Thursday, October 8, 2009

Comments sought on merit pay change

State government’s employment agency begins seeking public comment today on a proposal that would wipe out the longtime system that gave most state employees 4 percent annual pay raises.

The move starts a process that could lead to a commission vote on the proposal as early as Nov. 4.

Under the proposal, a state employee who gets an “outstanding” job rating could get up to a 6 percent raise. But state agencies could also develop pay raise policies in which employees could receive no raises.

Some 60,000 Civil Service employees would be covered. Another 38,000 unclassified employees, who serve at the pleasure of their bosses, would not be covered.

Templet said the proposal will be posted on the Civil Service Web site today — People can comment on the plan via e-mail, regular mail and in person at a Nov. 4 commission meeting, she said.

1 comment:

TheGal said...

I am in favor of an employee being rewarded based on their performance as long as all measurements can be obtained uniformly. Example being that if case errors are used as a measurement, which I believe they should be, then the specialist should be the readers. This way all employees in the region would be reviewed the same. When it is done by supervisors it is not uniformly done. All supervisors read cases differently.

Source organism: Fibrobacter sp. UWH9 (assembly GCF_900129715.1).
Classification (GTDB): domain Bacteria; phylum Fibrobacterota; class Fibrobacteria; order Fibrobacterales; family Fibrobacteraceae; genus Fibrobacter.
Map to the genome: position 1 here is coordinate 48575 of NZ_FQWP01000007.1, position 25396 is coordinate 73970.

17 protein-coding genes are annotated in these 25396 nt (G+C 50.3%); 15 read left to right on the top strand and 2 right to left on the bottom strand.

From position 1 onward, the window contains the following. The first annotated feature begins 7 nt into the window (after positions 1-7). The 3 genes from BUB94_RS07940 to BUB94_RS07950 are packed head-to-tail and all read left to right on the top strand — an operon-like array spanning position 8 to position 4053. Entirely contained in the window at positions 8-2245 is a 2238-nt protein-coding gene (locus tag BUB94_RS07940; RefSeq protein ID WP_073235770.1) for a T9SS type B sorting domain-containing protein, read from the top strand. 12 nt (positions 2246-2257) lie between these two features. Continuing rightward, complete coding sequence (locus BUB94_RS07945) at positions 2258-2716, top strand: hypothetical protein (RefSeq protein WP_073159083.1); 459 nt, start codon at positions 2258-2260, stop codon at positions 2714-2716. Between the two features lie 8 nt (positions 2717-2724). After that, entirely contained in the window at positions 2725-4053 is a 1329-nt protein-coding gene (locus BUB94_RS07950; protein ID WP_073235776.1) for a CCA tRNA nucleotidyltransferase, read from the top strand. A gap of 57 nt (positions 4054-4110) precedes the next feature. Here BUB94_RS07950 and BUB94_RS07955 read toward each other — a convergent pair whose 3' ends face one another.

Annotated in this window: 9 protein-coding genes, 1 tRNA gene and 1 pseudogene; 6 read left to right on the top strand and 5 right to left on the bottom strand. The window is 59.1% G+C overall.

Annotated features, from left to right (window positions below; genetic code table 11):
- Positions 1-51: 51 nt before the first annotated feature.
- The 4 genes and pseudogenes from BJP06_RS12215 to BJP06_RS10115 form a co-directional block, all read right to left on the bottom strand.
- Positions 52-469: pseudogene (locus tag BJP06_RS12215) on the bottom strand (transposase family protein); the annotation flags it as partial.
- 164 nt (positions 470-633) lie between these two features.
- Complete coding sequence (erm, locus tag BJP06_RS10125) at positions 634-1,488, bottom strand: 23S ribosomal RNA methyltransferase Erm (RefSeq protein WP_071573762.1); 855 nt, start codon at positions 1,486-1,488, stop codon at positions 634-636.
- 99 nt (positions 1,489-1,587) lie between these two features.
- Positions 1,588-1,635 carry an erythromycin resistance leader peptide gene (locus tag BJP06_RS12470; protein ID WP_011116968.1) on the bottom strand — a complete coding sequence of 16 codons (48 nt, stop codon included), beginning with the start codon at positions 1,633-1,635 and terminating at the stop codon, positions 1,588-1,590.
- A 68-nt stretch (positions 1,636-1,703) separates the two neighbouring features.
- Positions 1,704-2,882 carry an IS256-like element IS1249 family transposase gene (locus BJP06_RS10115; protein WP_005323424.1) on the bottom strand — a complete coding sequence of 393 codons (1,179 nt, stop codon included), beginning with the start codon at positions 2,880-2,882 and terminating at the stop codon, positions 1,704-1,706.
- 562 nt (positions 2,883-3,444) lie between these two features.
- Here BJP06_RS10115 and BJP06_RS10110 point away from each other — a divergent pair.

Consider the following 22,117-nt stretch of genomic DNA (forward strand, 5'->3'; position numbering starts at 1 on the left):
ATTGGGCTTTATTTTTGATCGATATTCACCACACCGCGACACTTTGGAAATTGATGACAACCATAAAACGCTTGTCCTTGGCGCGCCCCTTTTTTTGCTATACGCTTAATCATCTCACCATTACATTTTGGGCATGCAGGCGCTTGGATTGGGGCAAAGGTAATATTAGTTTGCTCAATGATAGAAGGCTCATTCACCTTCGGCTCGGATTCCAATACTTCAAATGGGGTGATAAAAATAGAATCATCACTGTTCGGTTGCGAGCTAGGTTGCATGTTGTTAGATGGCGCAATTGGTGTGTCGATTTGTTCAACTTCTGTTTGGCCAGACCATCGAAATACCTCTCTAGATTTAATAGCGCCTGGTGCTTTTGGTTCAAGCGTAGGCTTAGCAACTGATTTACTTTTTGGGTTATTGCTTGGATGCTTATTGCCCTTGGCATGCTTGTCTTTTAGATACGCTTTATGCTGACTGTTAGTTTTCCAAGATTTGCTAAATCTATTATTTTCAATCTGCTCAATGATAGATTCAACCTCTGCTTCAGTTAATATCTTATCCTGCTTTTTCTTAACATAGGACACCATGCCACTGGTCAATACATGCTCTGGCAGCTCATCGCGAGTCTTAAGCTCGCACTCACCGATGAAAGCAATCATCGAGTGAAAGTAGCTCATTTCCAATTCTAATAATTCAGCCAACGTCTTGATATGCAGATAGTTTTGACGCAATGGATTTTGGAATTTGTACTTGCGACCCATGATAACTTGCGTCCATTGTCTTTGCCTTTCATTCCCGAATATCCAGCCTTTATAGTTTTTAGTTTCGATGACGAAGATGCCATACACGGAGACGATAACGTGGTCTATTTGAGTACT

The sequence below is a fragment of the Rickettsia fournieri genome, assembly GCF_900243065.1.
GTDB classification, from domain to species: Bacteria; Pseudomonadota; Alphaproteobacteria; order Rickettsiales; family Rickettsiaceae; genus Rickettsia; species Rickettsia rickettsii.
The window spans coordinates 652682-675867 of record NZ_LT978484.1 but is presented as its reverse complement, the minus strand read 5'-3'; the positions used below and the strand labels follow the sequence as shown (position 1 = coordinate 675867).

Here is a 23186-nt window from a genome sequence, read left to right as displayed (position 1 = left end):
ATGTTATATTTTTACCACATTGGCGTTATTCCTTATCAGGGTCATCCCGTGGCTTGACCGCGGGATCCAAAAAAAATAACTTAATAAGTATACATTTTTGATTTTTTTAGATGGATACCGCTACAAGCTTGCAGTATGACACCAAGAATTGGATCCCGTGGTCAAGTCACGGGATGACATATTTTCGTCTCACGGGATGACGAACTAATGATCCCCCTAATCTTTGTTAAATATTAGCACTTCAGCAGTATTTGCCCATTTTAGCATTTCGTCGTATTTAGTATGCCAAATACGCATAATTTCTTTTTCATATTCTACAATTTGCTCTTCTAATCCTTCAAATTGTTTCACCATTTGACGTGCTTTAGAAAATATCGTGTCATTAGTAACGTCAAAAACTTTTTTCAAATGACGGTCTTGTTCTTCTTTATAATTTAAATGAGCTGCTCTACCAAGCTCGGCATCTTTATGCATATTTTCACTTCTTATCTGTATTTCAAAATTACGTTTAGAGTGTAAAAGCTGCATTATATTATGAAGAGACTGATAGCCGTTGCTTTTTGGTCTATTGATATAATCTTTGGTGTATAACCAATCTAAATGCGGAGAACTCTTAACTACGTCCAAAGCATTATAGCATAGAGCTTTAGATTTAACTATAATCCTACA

When an employee "meets expectations they should receive the minimal raise. If they are below expectations, then no raise would be received. There should be different levels above "meets expectations" with different levels of merit increase.

If an employee gets a new supervisor, the new supervisor should have to use information from the previous supervisor if it is within 3 months of the change or have an option in ratings to select to reflect the new change.

I have already seen a co-worker not receive a merit due to receiving a new supervisor and the new supervisor read cases differently. This employee rarely misses work and works diligently to get the work done. We all make errors at some point and until the new technologies and procedures get into place with the streamlining of our government there will be many more errors made due to quantity of work that prevents the quality of work...and this should be taken into consideration now when determining merit increases.